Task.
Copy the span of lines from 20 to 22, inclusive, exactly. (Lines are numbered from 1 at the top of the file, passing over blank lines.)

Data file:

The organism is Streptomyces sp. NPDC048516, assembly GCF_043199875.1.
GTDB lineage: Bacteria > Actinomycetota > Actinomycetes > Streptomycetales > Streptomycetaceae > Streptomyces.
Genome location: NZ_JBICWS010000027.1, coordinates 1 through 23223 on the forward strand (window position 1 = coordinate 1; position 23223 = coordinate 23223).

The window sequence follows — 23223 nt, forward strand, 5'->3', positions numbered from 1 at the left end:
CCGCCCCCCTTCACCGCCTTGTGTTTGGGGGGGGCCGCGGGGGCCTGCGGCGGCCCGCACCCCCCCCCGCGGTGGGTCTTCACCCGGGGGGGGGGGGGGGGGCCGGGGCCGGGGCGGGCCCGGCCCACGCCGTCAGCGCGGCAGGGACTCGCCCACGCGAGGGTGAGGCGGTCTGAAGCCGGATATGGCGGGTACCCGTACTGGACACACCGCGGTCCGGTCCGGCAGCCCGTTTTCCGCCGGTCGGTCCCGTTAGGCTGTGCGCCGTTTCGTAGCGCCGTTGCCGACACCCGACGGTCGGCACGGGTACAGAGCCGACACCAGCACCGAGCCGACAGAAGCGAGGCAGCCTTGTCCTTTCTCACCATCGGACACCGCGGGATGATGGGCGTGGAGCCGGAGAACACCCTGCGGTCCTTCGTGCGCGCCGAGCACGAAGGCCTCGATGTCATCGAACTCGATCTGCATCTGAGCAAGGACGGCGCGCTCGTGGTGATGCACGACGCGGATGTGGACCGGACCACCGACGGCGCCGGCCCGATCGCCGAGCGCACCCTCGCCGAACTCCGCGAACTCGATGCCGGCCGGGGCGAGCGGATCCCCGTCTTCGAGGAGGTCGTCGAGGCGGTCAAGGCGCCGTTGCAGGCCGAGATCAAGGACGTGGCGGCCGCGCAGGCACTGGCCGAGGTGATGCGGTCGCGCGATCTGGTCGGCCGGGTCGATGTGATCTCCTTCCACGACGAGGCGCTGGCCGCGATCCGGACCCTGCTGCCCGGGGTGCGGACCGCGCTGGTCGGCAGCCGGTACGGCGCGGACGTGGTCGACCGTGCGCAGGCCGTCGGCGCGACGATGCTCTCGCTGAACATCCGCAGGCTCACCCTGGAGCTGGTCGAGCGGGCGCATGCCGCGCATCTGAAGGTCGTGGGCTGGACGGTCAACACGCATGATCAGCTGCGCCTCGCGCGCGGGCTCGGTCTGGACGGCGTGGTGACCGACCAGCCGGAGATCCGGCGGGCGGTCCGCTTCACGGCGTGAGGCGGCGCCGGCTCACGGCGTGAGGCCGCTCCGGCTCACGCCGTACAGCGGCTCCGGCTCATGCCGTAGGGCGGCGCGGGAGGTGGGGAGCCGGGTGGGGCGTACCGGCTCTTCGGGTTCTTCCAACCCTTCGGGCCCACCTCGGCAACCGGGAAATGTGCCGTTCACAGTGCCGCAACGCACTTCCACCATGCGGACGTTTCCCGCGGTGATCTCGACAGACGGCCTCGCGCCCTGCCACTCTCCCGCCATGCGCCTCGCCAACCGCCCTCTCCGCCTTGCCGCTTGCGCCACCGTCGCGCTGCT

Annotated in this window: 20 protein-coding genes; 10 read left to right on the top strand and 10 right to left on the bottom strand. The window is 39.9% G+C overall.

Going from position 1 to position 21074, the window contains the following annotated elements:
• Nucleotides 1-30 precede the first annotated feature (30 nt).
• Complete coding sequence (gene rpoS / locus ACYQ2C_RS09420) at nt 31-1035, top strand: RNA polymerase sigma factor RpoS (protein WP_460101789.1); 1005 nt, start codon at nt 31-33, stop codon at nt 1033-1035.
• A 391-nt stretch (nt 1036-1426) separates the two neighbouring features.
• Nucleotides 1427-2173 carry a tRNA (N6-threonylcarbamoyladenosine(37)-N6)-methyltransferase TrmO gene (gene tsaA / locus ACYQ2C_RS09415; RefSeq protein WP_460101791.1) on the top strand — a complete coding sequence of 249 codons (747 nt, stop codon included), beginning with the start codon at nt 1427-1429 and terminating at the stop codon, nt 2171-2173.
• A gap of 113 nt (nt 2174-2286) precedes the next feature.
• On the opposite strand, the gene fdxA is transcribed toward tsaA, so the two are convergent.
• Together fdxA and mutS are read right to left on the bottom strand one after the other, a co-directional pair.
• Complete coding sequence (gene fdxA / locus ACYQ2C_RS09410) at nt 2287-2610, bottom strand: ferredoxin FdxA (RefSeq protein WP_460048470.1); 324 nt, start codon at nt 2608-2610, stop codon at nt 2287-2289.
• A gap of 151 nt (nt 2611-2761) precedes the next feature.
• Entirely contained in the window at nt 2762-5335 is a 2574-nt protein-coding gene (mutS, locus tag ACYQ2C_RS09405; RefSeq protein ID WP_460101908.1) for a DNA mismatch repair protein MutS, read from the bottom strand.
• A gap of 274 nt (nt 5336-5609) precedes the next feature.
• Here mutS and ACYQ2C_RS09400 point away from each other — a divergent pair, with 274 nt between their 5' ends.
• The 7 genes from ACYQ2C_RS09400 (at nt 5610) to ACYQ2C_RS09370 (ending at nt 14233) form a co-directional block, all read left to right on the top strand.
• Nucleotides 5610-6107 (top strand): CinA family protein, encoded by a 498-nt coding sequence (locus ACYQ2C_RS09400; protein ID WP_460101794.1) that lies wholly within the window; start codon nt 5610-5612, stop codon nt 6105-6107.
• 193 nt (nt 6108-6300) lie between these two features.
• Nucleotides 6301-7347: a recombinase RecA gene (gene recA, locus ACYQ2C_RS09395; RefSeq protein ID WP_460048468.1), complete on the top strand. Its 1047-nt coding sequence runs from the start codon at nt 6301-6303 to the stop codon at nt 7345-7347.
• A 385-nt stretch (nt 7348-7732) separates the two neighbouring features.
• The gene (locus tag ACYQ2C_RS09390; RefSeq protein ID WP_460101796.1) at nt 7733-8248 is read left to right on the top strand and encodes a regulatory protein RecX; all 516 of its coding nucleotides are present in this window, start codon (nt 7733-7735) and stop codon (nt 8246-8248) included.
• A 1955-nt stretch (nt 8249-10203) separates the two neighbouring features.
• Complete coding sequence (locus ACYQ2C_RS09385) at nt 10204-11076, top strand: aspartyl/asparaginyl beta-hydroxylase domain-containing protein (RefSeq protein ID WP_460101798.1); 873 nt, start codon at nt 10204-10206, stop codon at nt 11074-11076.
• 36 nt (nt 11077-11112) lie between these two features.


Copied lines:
• The 7 genes from ACYQ2C_RS09400 (at nt 5610) to ACYQ2C_RS09370 (ending at nt 14233) form a co-directional block, all read left to right on the top strand.
• Nucleotides 5610-6107 (top strand): CinA family protein, encoded by a 498-nt coding sequence (locus ACYQ2C_RS09400; protein ID WP_460101794.1) that lies wholly within the window; start codon nt 5610-5612, stop codon nt 6105-6107.
• 193 nt (nt 6108-6300) lie between these two features.